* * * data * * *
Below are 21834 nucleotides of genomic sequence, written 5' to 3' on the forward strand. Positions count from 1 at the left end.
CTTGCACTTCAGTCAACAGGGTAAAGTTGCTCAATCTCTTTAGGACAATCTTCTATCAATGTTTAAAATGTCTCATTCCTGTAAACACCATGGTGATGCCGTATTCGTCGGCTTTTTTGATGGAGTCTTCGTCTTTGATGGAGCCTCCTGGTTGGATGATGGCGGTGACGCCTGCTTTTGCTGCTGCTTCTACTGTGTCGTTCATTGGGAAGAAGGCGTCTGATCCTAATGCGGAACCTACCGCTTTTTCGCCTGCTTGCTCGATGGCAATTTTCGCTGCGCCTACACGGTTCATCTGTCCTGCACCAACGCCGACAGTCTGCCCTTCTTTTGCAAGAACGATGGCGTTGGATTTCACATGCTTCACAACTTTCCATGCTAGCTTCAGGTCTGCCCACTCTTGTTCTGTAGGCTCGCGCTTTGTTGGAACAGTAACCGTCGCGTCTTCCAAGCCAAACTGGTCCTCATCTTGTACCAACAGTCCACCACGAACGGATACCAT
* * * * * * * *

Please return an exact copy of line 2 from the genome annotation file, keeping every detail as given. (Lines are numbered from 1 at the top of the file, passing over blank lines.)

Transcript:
CTTGCACTTCAGTCAACAGGGTAAAGTTGCTCAATCTCTTTAGGACAATCTTCTATCAATGTTTAAAATGTCTCATTCCTGTAAACACCATGGTGATGCCGTATTCGTCGGCTTTTTTGATGGAGTCTTCGTCTTTGATGGAGCCTCCTGGTTGGATGATGGCGGTGACGCCTGCTTTTGCTGCTGCTTCTACTGTGTCGTTCATTGGGAAGAAGGCGTCTGATCCTAATGCGGAACCTACCGCTTTTTCGCCTGCTTGCTCGATGGCAATTTTCGCTGCGCCTACACGGTTCATCTGTCCTGCACCAACGCCGACAGTCTGCCCTTCTTTTGCAAGAACGATGGCGTTGGATTTCACATGCTTCACAACTTTCCATGCTAGCTTCAGGTCTGCCCACTCTTGTTCTGTAGGCTCGCGCTTTGTTGGAACAGTAACCGTCGCGTCTTCCAAGCCAAACTGGTCCTCATCTTGTACCAACAGTCCACCACGAACGGATACCAT